Philanthropist recognized for Cottey donation
Groundbreaking on a new softball field for the Cottey Comets took place Friday; and philanthropist and P.E.O. member Dorothy Vanek was there.
The Vanek Family Memorial Field is so dubbed in honor of her late husband, and in particular daughters, Debbie Butler and Nancy Vanek, who also are both deceased.
"So I gave it our family name," Vanek said. Both daughters played sports. "I just thought, 'OK, this is something they really would have approved of.'
"They kinda played everything."
"I'm the only survivor of the family, and I felt it would be good to do this as a memorial to the whole family."
Vanek's mother, two aunts and two cousins also are P.E.O.s.
The P.E.O. Sisterhood has owned Cottey College since 1927, and is the only non-sectarian college owned by women and supported by women, for women.
Vanek said it's important for P.E.O. members to take an interest in what's going on at Cottey, to ensure its future as a women's college.
"Girls can concentrate on school. And they have a ratio of 10 students to one teacher, and you just don't find that ... It's also owned by women and run by women. That's an advantage over other schools," she added.
Now living in the Tucson, Ariz., area, philanthropy's a part of her life. Growing up in Webster Groves, St. Louis, Vanek had role models who set examples for her. One was her mother; another her grandfather, and another was William H. Danforth, founder of Ralston-Purina, where here grandfather and two uncles worked.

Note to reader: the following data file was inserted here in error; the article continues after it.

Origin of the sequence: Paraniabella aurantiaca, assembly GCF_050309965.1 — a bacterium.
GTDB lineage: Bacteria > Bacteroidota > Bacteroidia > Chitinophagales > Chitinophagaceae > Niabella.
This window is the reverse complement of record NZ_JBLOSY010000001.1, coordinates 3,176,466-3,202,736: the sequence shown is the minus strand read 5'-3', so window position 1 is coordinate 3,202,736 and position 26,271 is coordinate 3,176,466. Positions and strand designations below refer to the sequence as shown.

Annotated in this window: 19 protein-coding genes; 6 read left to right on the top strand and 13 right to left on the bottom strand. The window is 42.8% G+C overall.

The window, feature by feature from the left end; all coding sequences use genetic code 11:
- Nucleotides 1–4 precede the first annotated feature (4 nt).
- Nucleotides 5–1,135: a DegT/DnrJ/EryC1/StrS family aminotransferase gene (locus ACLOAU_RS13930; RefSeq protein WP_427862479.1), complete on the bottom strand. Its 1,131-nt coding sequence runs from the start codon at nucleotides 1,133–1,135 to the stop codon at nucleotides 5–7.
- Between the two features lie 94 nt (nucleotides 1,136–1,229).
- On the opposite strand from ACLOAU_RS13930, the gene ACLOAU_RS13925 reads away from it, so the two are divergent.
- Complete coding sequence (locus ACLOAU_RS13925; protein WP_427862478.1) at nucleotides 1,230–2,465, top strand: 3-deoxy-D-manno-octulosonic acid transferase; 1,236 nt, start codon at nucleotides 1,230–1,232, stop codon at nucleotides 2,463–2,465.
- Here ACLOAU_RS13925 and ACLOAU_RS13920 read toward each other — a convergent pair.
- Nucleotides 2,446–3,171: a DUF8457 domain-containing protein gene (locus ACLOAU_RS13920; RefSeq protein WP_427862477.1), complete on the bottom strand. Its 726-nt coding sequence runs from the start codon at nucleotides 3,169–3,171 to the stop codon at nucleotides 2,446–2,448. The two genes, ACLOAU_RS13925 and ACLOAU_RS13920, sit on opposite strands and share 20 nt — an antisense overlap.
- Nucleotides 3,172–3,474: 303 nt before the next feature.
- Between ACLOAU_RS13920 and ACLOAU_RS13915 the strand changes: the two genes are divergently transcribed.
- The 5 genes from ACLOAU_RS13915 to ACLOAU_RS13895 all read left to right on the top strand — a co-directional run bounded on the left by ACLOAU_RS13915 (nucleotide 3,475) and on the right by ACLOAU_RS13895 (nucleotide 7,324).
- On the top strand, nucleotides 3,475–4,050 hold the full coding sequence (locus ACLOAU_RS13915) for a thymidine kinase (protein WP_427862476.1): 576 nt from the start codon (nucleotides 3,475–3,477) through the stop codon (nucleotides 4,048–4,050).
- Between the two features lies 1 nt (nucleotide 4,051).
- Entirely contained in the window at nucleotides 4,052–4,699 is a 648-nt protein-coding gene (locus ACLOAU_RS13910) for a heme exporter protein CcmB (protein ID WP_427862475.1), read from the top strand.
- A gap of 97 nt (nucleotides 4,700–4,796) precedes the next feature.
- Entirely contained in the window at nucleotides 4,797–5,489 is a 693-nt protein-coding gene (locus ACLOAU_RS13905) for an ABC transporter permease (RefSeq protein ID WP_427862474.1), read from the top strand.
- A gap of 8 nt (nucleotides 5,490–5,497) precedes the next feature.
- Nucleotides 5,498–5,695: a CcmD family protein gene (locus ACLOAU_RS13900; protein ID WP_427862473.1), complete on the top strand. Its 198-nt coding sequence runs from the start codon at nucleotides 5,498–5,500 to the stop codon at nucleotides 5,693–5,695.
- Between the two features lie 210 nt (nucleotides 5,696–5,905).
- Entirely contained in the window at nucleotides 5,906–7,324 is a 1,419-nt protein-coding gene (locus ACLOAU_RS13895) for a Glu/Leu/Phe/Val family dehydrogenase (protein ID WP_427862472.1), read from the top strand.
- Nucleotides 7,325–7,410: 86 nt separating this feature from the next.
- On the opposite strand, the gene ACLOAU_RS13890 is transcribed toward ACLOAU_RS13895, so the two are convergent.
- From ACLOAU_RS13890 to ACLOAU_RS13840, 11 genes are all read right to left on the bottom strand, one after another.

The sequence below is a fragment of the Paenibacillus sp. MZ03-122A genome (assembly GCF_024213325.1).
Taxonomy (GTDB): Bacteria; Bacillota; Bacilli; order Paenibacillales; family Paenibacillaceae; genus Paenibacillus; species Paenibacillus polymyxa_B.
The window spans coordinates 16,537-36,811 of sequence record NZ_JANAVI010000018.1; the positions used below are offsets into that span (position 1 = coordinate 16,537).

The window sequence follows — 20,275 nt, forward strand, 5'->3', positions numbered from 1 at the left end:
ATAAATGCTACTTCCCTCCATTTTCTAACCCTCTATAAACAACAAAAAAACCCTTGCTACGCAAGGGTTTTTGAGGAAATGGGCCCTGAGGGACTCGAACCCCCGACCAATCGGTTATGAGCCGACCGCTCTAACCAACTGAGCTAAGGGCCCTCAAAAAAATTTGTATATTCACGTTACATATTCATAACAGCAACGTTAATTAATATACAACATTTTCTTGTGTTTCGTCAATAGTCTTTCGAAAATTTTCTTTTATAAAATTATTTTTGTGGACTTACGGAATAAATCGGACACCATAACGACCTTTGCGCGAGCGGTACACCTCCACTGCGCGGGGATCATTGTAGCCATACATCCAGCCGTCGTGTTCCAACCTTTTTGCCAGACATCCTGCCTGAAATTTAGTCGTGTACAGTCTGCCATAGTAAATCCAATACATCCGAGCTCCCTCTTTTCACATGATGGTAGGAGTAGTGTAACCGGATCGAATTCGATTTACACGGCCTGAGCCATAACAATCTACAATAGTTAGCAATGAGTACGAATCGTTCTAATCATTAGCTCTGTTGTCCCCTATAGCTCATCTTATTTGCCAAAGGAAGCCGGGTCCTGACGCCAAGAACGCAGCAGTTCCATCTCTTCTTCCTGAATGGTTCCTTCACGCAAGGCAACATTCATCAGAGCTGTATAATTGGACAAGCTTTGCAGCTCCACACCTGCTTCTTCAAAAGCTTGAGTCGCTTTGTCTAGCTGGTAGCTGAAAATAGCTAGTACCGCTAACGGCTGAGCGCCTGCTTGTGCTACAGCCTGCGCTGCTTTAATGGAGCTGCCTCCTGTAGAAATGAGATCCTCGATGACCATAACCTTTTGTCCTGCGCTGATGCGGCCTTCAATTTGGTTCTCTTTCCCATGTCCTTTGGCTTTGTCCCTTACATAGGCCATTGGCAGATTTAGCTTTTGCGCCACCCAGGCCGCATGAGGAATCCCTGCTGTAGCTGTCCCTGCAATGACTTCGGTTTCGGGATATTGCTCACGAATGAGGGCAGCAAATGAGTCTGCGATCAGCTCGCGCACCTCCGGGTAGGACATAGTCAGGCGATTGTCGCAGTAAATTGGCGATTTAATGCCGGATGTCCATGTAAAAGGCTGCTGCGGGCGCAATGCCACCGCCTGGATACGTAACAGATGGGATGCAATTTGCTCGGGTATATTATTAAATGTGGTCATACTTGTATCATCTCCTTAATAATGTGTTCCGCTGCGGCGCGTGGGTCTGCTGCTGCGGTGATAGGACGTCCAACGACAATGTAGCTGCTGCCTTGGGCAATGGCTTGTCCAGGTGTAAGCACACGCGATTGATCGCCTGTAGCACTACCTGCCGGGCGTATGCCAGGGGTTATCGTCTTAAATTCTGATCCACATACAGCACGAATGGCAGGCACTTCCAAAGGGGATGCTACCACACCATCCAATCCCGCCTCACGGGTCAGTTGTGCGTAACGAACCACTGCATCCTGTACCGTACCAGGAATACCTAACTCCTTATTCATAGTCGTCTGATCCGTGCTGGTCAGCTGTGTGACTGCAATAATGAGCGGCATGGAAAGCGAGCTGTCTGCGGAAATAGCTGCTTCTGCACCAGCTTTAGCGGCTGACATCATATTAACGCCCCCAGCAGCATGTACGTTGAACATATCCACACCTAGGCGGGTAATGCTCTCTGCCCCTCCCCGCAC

At a youth camp Danforth owned, "We used to sit on the sand dunes and watch the sunset; sit and talk. He used to tell me things about my grandfather that I didn't know. It was very special."
William H. Danforth established the Danforth Foundation, a national educational philanthropic organization that focused primarily on education through 1996, when it expanded its scope.
Vanek's own altruism has been in support of a variety of aspects, including education, music and community-based efforts.
She's contributed to performing arts at the College of the Ozarks, where she was presented with an honorary doctorate in 2010; and she is a big supporter of the Tucson Symphony, the Southern Arizona Symphony and the Tucson Chamber Artists. Family members and Vanek herself had a great interest in music and art, so she supports these efforts along with other needs as she sees fit -- from the Red Cross and Interfaith Community Services.
When she heard about Cottey's need for a softball field at last fall's P.E.O. convention in St. Louis, she thought, "That's silly; I could do (that), so I did," contributing $125,000 to the effort. The school already had the land and the groundbreaking was arranged for Friday, timed for when the alumnae would be in Nevada for Founder's Weekend.
Even prior to Friday's event, members of the Comets softball team had been commemorating the occasion.
"I've got a big picture of them. All the members of the team signed it," Vanek said.
Team members attended the groundbreaking as well -- and presented her with a Comets softball jersey of her own.
Vanek said friends who made the trip to Nevada had run into some of the players at Cottey's library, already in uniform in preparation for the event.
Vanek says she'll be back for the first game played at the new field -- no doubt about it.
Meanwhile, she'll have no trouble staying busy. She travels extensively and hopes to spend more time with her three grandchildren and five great-grandchildren. Boards and committees keep her busy as well.
Vanek also will be honored as a "Friend of Cottey College" as part of other scheduled Founder's Weekend activities. Cottey President Dr. Judy Rogers noted that she contributes to scholarships at Cottey and recruits students for Cottey, as well.